Here's an article I wrote for the DC Sports Box about Cal Ripken and his send-off, hope you enjoy..
Although the Washington D.C. Metropolitan area is pretty much awash with the red, white and blue of the Nationals, lest we forget many in the area for about four decades rooted, cheered and followed the Baltimore Orioles.
Our neighbors to the north have not had a lot to cheer about for the past decade, as the Orioles have had nine straight losing seasons, a dramatic decline attendance, and fan dissatisfaction towards owner Peter Angelos.
However, on Tuesday night before a match-up with the Tampa Bay Devil Rays, fans got a chance to relive the glory days of the past as the Orioles honored Cal Ripken, Jr. in a “send-off to Cooperstown” celebration.
A crowd about 43,000 strong celebrated a universally-respected man who was not only a great baseball player, but also a part of Maryland heritage.
The crowd last night was boisterous, decked in black and orange, and you saw the number "8" abound on jerseys, shirts and whatever else you could find.
With an elaborate display setup of a large inflatable jersey of Ripken’s number in center field, the number “2632” posted on the warehouse to commemorate the number of consecutive games that he played, along with a podium and seating in the infield, Tuesday was all about Cal.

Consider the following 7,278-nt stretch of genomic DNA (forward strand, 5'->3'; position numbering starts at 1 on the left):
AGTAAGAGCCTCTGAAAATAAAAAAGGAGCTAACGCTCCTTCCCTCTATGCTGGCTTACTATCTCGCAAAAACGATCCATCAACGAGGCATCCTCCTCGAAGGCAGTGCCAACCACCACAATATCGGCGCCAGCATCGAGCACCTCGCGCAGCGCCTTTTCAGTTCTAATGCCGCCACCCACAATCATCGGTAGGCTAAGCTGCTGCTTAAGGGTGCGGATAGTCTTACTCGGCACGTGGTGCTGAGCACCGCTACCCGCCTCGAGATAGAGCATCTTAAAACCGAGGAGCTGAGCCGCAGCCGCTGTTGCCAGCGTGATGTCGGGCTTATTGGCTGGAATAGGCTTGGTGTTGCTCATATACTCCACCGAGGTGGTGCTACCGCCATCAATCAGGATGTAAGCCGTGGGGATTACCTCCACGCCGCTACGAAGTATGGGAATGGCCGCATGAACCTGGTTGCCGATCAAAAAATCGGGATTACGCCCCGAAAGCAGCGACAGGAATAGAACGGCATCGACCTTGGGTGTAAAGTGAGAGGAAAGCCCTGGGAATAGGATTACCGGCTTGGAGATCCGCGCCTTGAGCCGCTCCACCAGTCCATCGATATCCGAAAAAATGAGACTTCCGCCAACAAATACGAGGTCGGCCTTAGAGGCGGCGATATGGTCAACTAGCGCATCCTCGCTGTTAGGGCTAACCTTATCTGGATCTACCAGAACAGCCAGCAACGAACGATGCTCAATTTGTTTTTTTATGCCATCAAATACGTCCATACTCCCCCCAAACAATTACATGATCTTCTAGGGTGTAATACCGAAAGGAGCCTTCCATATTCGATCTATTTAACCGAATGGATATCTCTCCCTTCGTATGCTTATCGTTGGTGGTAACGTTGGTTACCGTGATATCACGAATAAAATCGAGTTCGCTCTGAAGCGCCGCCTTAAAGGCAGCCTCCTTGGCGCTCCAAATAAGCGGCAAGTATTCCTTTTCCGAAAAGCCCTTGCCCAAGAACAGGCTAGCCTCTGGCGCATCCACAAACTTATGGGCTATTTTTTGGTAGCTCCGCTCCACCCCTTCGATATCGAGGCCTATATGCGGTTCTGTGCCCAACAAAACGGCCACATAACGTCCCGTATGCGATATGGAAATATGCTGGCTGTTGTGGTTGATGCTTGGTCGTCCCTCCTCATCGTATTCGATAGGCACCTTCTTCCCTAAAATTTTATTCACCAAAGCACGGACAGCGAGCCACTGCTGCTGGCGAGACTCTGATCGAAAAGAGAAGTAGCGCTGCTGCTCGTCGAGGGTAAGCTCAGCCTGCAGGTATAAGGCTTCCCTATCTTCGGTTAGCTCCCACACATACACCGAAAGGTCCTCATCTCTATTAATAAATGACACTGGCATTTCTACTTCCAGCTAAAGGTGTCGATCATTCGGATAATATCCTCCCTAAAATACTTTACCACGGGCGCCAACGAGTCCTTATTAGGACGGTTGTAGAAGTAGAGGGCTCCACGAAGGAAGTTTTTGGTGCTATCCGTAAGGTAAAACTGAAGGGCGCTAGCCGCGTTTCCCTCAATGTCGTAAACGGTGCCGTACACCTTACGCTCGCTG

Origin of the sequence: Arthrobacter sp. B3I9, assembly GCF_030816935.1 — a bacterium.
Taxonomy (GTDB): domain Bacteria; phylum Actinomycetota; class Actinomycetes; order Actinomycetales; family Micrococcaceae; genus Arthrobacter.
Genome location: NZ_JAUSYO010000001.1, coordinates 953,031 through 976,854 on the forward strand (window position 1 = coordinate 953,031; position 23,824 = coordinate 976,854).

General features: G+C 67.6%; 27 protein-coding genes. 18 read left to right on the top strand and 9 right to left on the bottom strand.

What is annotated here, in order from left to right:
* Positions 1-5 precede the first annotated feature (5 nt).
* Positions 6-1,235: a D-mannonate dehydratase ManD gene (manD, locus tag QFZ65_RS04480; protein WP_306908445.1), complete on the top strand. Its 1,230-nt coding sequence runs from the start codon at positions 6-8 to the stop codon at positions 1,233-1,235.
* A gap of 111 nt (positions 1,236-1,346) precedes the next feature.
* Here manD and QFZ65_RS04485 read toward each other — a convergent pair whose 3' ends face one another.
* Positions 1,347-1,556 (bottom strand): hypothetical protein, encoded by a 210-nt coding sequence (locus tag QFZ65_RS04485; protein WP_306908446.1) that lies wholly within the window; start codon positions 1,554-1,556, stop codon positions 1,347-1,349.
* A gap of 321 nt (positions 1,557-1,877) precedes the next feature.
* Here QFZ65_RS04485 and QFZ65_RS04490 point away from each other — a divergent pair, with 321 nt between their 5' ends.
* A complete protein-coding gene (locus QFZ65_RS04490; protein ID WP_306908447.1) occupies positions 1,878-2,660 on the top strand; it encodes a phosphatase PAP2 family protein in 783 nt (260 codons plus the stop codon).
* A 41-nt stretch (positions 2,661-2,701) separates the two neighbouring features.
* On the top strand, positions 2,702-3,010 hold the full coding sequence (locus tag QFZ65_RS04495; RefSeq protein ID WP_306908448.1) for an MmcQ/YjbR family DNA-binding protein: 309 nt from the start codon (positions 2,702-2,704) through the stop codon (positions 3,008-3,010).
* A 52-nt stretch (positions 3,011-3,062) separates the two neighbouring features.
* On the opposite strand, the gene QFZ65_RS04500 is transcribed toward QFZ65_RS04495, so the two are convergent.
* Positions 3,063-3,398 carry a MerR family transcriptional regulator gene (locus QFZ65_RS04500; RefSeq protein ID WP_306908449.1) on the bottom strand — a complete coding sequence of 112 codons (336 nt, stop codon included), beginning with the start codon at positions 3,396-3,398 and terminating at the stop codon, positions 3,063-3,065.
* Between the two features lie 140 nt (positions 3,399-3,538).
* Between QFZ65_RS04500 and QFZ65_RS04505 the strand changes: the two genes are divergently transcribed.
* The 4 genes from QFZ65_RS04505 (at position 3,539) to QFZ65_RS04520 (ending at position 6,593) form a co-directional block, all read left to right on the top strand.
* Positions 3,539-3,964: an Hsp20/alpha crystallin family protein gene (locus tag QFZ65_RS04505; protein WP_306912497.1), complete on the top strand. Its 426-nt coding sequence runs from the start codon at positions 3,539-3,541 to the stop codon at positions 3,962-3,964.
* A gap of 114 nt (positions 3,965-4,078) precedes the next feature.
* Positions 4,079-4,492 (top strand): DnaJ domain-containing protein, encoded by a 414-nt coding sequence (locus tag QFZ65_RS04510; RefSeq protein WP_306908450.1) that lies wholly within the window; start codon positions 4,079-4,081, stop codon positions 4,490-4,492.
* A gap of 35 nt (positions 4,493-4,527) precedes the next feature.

Although the start time of the game was set back more than half-an-hour, dignitaries such as Baltimore mayor, Sheila Dixon; fellow Hall of Famers and former Orioles Eddie Murray, Brooks Robinson, and Earl Weaver were on hand to support and honor Cal Ripken.
Fans were shown a continuous loop of footage of the future Hall of Famer on the video screen in centerfield; therefore, as he was announced, Cal sat in a pristine Chevrolet Corvette as it drove along the warning track, waved to the crowd and tossed a few baseballs to a few lucky fans.
Like a scene out of a movie, fans watched and stood with amazement as they took photos, video and tried to get as close as they could to the field.
Cal addressed the crowd and spoke for about ten minutes with thoughts of his career, his upcoming induction to the Hall of Fame, and his work with kids via Ripken Baseball.
Afterwards, he threw out the first pitch of the ballgame to former teammate, Eddie Murray.
In addition, Orioles’ Chief Operating Officer Andy MacPhail presented a check for one million dollars to Cal Ripken, Jr. to help out the Cal Ripken Sr. Foundation, a non-profit foundation that provides baseball and softball programs to underprivileged children named in honor of his father.
In light of the Orioles being a second division team at the moment, Tuesday was an example of what could be -- or in better terms, what should be for the team north of Washington D.C.